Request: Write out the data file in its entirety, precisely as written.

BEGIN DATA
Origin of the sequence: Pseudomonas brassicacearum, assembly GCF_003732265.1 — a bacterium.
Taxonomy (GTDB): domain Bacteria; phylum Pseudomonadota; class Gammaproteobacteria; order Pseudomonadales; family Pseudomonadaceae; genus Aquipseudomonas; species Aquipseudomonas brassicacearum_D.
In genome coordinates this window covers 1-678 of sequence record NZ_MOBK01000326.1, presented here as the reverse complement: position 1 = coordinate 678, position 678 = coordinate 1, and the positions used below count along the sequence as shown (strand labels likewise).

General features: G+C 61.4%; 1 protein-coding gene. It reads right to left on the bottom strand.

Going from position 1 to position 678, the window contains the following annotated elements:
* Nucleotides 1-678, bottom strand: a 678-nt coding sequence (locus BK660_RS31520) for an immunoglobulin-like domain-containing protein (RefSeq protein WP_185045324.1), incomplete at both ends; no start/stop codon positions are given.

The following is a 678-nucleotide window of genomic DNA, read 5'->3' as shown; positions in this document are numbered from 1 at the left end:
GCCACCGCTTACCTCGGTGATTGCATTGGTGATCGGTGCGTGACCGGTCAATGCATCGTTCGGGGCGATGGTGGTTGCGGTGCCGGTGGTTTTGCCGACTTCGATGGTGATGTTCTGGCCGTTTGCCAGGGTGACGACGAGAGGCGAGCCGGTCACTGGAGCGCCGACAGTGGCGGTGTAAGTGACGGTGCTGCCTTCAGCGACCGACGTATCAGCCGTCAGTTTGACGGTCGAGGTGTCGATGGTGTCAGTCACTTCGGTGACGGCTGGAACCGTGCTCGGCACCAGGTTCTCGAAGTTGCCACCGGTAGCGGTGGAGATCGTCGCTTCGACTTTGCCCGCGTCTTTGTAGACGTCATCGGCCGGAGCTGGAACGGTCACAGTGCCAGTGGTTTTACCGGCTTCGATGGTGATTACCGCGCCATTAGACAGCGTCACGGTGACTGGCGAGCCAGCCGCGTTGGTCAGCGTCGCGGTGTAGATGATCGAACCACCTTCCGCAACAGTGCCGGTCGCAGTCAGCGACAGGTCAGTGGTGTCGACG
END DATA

Origin of the sequence: Pseudomonas brassicacearum, assembly GCF_003732265.1 — a bacterium.
Taxonomy (GTDB): domain Bacteria; phylum Pseudomonadota; class Gammaproteobacteria; order Pseudomonadales; family Pseudomonadaceae; genus Aquipseudomonas; species Aquipseudomonas brassicacearum_D.
In genome coordinates this window covers 1-678 of sequence record NZ_MOBK01000326.1, presented here as the reverse complement: position 1 = coordinate 678, position 678 = coordinate 1, and the positions used below count along the sequence as shown (strand labels likewise).

General features: G+C 61.4%; 1 protein-coding gene. It reads right to left on the bottom strand.

Going from position 1 to position 678, the window contains the following annotated elements:
* Nucleotides 1-678, bottom strand: a 678-nt coding sequence (locus BK660_RS31520) for an immunoglobulin-like domain-containing protein (RefSeq protein WP_185045324.1), incomplete at both ends; no start/stop codon positions are given.

The following is a 678-nucleotide window of genomic DNA, read 5'->3' as shown; positions in this document are numbered from 1 at the left end:
GCCACCGCTTACCTCGGTGATTGCATTGGTGATCGGTGCGTGACCGGTCAATGCATCGTTCGGGGCGATGGTGGTTGCGGTGCCGGTGGTTTTGCCGACTTCGATGGTGATGTTCTGGCCGTTTGCCAGGGTGACGACGAGAGGCGAGCCGGTCACTGGAGCGCCGACAGTGGCGGTGTAAGTGACGGTGCTGCCTTCAGCGACCGACGTATCAGCCGTCAGTTTGACGGTCGAGGTGTCGATGGTGTCAGTCACTTCGGTGACGGCTGGAACCGTGCTCGGCACCAGGTTCTCGAAGTTGCCACCGGTAGCGGTGGAGATCGTCGCTTCGACTTTGCCCGCGTCTTTGTAGACGTCATCGGCCGGAGCTGGAACGGTCACAGTGCCAGTGGTTTTACCGGCTTCGATGGTGATTACCGCGCCATTAGACAGCGTCACGGTGACTGGCGAGCCAGCCGCGTTGGTCAGCGTCGCGGTGTAGATGATCGAACCACCTTCCGCAACAGTGCCGGTCGCAGTCAGCGACAGGTCAGTGGTGTCGACG